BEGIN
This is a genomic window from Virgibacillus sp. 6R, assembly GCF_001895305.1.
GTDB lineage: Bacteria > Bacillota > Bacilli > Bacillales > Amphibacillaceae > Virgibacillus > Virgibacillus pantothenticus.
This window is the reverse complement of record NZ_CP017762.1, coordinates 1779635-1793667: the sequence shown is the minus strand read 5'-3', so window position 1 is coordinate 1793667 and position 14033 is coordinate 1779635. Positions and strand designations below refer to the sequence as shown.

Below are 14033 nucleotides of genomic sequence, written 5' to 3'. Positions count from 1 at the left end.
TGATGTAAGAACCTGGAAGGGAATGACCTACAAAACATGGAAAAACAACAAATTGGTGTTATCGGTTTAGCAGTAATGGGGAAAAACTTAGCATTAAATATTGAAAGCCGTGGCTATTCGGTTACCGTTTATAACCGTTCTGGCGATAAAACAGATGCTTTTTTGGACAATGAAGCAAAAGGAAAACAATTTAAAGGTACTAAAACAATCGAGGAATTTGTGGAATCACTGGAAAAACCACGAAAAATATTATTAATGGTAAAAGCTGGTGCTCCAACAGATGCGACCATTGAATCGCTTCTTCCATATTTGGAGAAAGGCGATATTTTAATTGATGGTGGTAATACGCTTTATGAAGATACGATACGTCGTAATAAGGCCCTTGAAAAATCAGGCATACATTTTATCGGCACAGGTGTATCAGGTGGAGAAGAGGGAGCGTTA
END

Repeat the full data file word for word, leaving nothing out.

This is a genomic window from Virgibacillus sp. 6R, assembly GCF_001895305.1.
GTDB lineage: Bacteria > Bacillota > Bacilli > Bacillales > Amphibacillaceae > Virgibacillus > Virgibacillus pantothenticus.
This window is the reverse complement of record NZ_CP017762.1, coordinates 1779635-1793667: the sequence shown is the minus strand read 5'-3', so window position 1 is coordinate 1793667 and position 14033 is coordinate 1779635. Positions and strand designations below refer to the sequence as shown.

Below are 14033 nucleotides of genomic sequence, written 5' to 3'. Positions count from 1 at the left end.
TGATGTAAGAACCTGGAAGGGAATGACCTACAAAACATGGAAAAACAACAAATTGGTGTTATCGGTTTAGCAGTAATGGGGAAAAACTTAGCATTAAATATTGAAAGCCGTGGCTATTCGGTTACCGTTTATAACCGTTCTGGCGATAAAACAGATGCTTTTTTGGACAATGAAGCAAAAGGAAAACAATTTAAAGGTACTAAAACAATCGAGGAATTTGTGGAATCACTGGAAAAACCACGAAAAATATTATTAATGGTAAAAGCTGGTGCTCCAACAGATGCGACCATTGAATCGCTTCTTCCATATTTGGAGAAAGGCGATATTTTAATTGATGGTGGTAATACGCTTTATGAAGATACGATACGTCGTAATAAGGCCCTTGAAAAATCAGGCATACATTTTATCGGCACAGGTGTATCAGGTGGAGAAGAGGGAGCGTTA